it wait till the temperature has risen above the normal, you cannot then give quinine and shorten the duration of the fever. So far, then, as the effect on the duration of the fever is concerned, we get about the same results from the use of quinine in both forms of fever. Admitting, then, that we çannot shorten the duration of the fever, and having very little idea how long a course it may run, for it may be three days, and it may be thirty, we have to direct our efforts toward preserving the patient's strength, relieving headache and constipation, symptoms which are nearly always present, and toward keeping the fever down within a safe limit; and, besides this, we have to meet such special indications as we may and generally do meet in each individual case. To preserve the strength I believe we need nothing in the majority of cases but good nourishment, and I think the case an exceptional one in which it is necessary to limit the patient to a liquid diet. I often allow my patients soft eggs, rare beef and stewed chicken, etc., and I believe they get along better than when confined to a liquid diet. When the fever abates I generally allow a small quantity of whisky, about one dram, every three hours for an adult, for three or four days, then gradually diminish it. I think it is very seldom that we gain anything by the use of alcoholic stimulants before the fever declines. After the patient has had one or two courses of calomel, there seems to be very little to gain by purgatives, but the bowels should be moved once in every twenty-four hours by enemata. There are two remedies, and only two, to which my attention has been called upon which we can rely to modify the fever, relieve headache and restlessness, and exercise a favorable influence on the secretions and excretions. These are tinct. iodine and salicylate of ammonia.

My attention was called to the use of salicylate ammonia by a paper read by Dr. E. A. Neely of Memphis, before the Memphis Medical Society several years ago, in which he advocated the use of the drug in eight grain doses every four hours. I used it in a great many cases, and was very much pleased with the results; and I think that next to the tinct. iodine it meets the requirements better than anything else.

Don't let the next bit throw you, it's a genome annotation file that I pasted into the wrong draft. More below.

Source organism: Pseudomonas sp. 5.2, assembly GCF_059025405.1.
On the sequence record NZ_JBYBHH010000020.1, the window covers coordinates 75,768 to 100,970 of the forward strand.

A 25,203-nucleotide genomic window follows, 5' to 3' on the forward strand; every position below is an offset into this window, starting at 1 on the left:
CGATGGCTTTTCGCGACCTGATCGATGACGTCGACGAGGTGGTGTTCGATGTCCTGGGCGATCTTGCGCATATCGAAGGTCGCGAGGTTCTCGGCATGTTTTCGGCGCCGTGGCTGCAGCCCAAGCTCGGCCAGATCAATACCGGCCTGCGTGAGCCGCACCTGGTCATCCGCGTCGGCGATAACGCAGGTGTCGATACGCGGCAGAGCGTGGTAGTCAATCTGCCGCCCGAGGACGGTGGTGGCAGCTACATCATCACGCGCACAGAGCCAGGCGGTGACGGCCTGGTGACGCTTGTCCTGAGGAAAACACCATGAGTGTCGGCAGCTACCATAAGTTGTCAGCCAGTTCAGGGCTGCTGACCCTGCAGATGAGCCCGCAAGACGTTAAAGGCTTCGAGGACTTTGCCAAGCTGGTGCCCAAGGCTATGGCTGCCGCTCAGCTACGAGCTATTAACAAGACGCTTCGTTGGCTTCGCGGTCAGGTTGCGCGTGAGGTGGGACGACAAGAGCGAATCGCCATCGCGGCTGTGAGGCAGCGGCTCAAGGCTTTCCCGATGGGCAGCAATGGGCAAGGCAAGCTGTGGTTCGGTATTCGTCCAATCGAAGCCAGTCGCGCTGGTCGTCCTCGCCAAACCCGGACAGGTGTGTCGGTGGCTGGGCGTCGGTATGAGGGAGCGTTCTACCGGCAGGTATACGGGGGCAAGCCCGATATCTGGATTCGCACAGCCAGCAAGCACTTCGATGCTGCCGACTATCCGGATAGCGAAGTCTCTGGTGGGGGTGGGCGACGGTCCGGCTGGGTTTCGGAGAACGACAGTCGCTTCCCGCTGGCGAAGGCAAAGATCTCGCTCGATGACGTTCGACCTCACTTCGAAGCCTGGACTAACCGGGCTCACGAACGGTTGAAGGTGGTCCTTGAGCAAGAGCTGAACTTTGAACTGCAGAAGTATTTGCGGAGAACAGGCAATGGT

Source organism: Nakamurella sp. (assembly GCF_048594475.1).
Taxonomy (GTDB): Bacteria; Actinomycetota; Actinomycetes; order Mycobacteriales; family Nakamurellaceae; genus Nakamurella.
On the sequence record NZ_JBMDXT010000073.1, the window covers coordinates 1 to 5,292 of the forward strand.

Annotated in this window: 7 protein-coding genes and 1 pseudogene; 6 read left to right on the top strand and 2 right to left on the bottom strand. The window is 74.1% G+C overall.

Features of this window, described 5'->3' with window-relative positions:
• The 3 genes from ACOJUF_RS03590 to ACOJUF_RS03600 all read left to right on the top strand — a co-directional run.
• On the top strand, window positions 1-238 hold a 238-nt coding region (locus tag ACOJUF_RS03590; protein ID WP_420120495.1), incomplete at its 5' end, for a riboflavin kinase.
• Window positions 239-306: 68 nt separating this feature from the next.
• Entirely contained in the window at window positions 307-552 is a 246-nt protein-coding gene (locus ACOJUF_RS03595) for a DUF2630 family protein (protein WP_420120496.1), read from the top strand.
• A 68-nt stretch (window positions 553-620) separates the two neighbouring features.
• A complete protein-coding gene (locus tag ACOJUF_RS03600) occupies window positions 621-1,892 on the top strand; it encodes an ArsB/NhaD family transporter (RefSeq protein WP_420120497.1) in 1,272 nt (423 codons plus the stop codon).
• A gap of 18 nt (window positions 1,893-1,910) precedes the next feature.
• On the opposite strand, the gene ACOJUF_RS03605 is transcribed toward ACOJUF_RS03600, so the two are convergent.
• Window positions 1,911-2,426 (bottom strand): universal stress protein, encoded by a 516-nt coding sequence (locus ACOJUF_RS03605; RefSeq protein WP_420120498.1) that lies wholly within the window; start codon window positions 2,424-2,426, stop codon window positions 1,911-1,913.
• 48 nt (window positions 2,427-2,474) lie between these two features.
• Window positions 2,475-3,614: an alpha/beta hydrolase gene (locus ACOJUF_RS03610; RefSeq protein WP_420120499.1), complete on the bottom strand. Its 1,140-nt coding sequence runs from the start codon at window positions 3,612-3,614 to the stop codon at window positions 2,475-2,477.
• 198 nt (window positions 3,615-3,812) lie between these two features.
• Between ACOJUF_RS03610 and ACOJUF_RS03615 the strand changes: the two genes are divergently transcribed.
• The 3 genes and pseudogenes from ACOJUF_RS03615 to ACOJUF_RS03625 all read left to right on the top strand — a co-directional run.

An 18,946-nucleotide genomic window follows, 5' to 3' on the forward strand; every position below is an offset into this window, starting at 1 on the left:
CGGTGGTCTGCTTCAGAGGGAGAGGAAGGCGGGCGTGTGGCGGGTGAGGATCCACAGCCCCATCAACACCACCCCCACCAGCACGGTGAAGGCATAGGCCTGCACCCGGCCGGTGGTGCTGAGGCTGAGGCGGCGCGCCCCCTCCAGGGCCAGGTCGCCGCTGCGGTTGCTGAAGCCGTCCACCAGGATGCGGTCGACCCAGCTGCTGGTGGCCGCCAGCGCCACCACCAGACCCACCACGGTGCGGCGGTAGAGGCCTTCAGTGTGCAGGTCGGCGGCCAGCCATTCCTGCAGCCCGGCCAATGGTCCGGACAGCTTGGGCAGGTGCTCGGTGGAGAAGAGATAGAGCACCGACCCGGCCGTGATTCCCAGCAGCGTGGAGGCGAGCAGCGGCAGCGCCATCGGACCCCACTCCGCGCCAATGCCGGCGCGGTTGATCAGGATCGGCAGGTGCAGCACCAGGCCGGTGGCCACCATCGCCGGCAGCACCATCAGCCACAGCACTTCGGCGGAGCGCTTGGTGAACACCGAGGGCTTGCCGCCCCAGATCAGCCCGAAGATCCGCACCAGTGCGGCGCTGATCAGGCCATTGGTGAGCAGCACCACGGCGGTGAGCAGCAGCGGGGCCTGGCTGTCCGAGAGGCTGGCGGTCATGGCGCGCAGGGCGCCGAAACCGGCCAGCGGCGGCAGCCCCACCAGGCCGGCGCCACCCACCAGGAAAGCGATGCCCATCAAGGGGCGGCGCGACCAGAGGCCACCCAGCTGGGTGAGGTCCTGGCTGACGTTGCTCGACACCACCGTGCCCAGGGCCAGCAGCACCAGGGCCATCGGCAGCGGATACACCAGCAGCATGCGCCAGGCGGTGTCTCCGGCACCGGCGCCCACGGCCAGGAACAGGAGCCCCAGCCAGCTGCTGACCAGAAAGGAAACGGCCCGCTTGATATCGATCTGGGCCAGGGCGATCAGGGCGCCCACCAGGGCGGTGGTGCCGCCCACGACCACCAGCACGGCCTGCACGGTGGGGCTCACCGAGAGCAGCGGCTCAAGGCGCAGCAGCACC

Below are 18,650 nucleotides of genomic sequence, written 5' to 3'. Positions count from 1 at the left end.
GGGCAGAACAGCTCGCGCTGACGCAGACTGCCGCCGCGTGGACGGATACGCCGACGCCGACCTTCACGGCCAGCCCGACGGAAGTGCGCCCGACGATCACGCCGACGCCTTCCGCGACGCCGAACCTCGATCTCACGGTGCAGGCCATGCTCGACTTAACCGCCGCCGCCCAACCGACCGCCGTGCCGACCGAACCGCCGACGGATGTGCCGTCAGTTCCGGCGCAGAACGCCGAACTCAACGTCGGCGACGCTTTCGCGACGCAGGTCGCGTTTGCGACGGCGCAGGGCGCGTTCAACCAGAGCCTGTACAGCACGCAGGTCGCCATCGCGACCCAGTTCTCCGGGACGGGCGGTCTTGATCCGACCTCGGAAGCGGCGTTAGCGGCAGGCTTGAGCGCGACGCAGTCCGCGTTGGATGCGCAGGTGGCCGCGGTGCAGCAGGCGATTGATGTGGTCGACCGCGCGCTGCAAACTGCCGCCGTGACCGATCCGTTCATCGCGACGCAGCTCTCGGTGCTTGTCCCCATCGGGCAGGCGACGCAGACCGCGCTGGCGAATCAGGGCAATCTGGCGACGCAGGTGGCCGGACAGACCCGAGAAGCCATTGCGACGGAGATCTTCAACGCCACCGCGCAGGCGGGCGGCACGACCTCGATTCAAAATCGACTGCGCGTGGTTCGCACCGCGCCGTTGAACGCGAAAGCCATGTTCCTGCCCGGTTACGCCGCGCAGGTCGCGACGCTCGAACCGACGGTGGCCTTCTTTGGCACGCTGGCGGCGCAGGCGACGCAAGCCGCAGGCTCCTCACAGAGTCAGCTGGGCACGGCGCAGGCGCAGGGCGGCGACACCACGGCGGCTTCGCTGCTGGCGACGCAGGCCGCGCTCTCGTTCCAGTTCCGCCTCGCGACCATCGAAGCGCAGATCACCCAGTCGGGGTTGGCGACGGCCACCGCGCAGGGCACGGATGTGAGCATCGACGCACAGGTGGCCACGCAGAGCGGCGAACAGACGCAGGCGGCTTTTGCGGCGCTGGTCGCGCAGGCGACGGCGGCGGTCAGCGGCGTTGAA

My attention was called to the use of Bartholow's iodine

and carbolic acid mixture by the late lamented Dr. H. R. Ward of this place, and I gave it a fair trial, but was not so well pleased with its effects; it then occurred to me that it was the carbolic acid which was occasioning so much gastric disturbance, and that if the iodine was given in sufficient quantity it might have its desired effect; accordingly, I began the use of it in the following formula: R Tinct. iodine, z ss; alco. hol, zi; syrup simp., Z iiss. Mix. Sig.: Teaspoonful every four hours in a little ice water.

The alcohol is added to make the iodine more soluble. I don't know that it exercises any influence on the fever, but it certainly does no harm. I find that when my patients take this mixture their temperature rarely ever goes above 102° F., and I have never yet had to give a dose of anything to reduce the temperature when this mixture was taken. It relieves headache and restlessness, and never produces gastric derangement—the chief objection to the use of salicylate ammonia.

I find that since I have been treating fevers with this formula, my patients pull through with a great deal more strength than formerly, and, after the fever breaks, they are able to be up sooner than they would had they not had the treatment. I have not deemed it worth while to speak of the use of ice, for I believe the profession is about united on the desirability of ice in all forms of fever.



Dr. Franklin considered an air bath almost equal to a water bath in its benefit to the skin. That there is some truth in this, is almost self-evident. Perspiration, both sensible and insensible, should be removed from the surface of the skin as fast as it gathers there; but as we cannot do this, we should resort to frequent bathing and all other convenient means. When the skin is exposed to the atmosphere all the volatile elements of its perspiration are rapidly removed by evaporation, and the salts and other solid compounds held in solution are left in a more or less dry state upon the skin. When the skin is not thus relieved, a scurf soon gathers upon it. To